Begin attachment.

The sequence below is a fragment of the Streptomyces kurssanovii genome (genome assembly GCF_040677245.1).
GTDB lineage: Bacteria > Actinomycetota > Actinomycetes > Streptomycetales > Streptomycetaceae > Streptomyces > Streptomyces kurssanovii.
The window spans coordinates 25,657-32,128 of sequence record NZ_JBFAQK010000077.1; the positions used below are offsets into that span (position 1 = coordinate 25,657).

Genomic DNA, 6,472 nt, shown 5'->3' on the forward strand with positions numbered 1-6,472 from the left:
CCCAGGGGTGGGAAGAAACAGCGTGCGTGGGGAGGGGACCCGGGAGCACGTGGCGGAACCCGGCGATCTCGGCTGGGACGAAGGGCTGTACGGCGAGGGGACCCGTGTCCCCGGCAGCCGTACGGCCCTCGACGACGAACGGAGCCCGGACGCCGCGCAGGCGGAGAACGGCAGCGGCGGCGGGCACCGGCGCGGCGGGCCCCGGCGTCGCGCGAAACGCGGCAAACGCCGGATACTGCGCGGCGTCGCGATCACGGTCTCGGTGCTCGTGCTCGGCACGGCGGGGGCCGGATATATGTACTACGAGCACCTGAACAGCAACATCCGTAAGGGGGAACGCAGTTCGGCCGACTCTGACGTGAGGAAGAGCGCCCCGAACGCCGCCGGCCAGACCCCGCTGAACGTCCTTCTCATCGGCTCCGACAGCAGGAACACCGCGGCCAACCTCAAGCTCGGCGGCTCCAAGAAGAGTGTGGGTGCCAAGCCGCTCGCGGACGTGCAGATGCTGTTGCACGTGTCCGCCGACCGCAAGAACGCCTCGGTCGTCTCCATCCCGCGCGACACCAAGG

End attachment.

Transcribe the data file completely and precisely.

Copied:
The sequence below is a fragment of the Streptomyces kurssanovii genome (genome assembly GCF_040677245.1).
GTDB lineage: Bacteria > Actinomycetota > Actinomycetes > Streptomycetales > Streptomycetaceae > Streptomyces > Streptomyces kurssanovii.
The window spans coordinates 25,657-32,128 of sequence record NZ_JBFAQK010000077.1; the positions used below are offsets into that span (position 1 = coordinate 25,657).

Genomic DNA, 6,472 nt, shown 5'->3' on the forward strand with positions numbered 1-6,472 from the left:
CCCAGGGGTGGGAAGAAACAGCGTGCGTGGGGAGGGGACCCGGGAGCACGTGGCGGAACCCGGCGATCTCGGCTGGGACGAAGGGCTGTACGGCGAGGGGACCCGTGTCCCCGGCAGCCGTACGGCCCTCGACGACGAACGGAGCCCGGACGCCGCGCAGGCGGAGAACGGCAGCGGCGGCGGGCACCGGCGCGGCGGGCCCCGGCGTCGCGCGAAACGCGGCAAACGCCGGATACTGCGCGGCGTCGCGATCACGGTCTCGGTGCTCGTGCTCGGCACGGCGGGGGCCGGATATATGTACTACGAGCACCTGAACAGCAACATCCGTAAGGGGGAACGCAGTTCGGCCGACTCTGACGTGAGGAAGAGCGCCCCGAACGCCGCCGGCCAGACCCCGCTGAACGTCCTTCTCATCGGCTCCGACAGCAGGAACACCGCGGCCAACCTCAAGCTCGGCGGCTCCAAGAAGAGTGTGGGTGCCAAGCCGCTCGCGGACGTGCAGATGCTGTTGCACGTGTCCGCCGACCGCAAGAACGCCTCGGTCGTCTCCATCCCGCGCGACACCAAGG